The 2018 harvest in Burundi is complete. The raised beds are bare and the cherries have left the farms. The green coffee is packed in containers heading across the sea or in parchment waiting for processing at the drymill.
So what happens on the farms during the off-season?
Now is when the farmers prepare their trees for a new growing season. Washing station workers clean all the tools used in coffee production. And another harvest year comes to a close.
In every season, Burundi stands at the heart and soul of JNP Coffee and our work to support the coffee farming community there. We were recently recognized for our mission by the trade magazine, CoffeeTalk as part of a new series profiling women in coffee. Read the August/September issue to learn more about the impact our premium payments have on women coffee farmers who harvest the highest quality coffee.
On the coffee farm
It’s the dry season now, but Mother Nature takes good care of the coffee trees. Burundi has no irrigation systems, so farmers depend on the environment to help nurture their trees.
Protecting the soil and pruning damaged limbs are the primary tasks of this season. Farmers use machetes to prune the damaged limbs of the trees to ensure the healthiest trees are ready for new growth. Farmers fertilize trees with last harvest’s pulp -- the red skins removed during depulping before fermentation. An ideal natural fertilizer, the pulp is available free of charge from the washing station owners. Banana leaves, goat and cow manure from nearby farms also supply good sources of fertilizer for the coffee trees.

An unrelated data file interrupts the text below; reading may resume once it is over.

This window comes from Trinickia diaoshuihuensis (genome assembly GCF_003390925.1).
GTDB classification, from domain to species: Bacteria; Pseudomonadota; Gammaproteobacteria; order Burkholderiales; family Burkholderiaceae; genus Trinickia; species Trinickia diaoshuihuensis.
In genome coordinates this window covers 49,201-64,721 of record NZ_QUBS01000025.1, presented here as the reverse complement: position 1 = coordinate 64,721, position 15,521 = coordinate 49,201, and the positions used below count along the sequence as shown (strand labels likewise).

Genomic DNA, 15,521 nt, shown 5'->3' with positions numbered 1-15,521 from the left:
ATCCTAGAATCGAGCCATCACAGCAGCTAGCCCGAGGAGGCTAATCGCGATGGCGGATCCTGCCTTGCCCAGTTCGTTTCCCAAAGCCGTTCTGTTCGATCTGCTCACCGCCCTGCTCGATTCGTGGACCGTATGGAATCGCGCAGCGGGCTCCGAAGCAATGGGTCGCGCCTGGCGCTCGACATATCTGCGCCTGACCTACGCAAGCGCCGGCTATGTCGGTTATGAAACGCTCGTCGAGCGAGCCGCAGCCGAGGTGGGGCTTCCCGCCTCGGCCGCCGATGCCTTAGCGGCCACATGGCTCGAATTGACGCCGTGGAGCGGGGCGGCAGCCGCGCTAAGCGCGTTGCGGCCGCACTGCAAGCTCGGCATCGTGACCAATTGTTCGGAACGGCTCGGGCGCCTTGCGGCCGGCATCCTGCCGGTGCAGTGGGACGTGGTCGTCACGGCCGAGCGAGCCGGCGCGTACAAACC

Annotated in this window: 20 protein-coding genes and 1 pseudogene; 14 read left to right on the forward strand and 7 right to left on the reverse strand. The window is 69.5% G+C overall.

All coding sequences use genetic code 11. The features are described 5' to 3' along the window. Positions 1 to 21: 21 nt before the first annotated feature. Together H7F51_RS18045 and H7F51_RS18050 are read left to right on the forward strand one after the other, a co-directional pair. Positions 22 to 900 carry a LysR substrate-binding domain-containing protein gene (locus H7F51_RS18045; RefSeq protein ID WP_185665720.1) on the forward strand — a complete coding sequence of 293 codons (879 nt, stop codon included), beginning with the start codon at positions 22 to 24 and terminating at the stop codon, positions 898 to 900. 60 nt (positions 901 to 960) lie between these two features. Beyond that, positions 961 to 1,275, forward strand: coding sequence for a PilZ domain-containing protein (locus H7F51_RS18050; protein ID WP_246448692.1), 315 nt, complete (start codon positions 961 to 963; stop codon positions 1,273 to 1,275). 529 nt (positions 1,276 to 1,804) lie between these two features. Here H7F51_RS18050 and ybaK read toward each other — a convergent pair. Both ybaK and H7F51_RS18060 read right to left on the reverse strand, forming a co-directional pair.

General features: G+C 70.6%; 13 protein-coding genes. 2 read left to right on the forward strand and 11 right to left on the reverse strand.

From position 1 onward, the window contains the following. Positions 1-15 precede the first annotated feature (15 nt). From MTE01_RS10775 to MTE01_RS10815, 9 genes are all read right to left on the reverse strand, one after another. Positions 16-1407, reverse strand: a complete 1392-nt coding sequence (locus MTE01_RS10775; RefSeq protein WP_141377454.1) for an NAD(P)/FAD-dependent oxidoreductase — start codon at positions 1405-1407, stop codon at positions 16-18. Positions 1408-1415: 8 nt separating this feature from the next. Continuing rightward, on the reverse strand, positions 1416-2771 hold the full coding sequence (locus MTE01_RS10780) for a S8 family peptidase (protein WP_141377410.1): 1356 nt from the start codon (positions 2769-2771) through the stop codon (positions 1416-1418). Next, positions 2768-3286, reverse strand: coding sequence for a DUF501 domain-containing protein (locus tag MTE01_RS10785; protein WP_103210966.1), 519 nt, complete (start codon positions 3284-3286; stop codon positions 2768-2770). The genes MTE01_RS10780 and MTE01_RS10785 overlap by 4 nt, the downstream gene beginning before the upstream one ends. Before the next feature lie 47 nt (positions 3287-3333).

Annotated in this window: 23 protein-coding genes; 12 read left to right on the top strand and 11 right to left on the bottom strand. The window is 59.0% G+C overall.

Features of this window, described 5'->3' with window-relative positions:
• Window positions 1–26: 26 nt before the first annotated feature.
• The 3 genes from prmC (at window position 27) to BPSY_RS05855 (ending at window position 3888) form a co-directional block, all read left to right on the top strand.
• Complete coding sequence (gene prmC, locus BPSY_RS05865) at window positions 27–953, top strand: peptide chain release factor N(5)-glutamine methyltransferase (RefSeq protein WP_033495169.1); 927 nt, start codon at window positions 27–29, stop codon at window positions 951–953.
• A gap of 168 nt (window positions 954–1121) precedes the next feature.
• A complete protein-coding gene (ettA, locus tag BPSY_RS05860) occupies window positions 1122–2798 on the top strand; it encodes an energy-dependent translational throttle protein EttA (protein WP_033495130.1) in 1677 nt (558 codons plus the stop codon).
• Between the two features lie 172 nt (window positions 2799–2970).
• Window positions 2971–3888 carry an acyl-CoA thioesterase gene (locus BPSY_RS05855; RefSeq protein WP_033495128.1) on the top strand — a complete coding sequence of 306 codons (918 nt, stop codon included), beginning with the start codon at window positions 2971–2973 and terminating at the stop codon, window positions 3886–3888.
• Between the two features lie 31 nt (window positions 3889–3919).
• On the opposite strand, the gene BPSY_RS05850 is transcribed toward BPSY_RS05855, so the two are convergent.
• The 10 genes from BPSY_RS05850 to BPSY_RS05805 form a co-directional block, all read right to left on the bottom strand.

Expect to see the first flowering of the new coffee cherries in the next month or so.
At the washing station
Cleanup also is underway at washing stations to ensure everything is in order and ready for the next harvest season.
Washing station workers collect, clean and store all the tools used at the wet mills. This includes the metal grilles and nylon mesh used to dry coffee on the African raised beds; wooden sticks used to remove the mucilage; buckets used to float the cherries; and scales used to weigh and measure the coffee.
I am pleased that the harvest was a good one, and plentiful. JNP Coffee still has coffee to sell and samples are available from this 2018 harvest. Please email us at firstname.lastname@example.org to learn more. We are also available to schedule cuppings around the U.S. I will be at the Coffee Roasters Guild retreat this year in Stevenson, Washington and hope to see some of you there!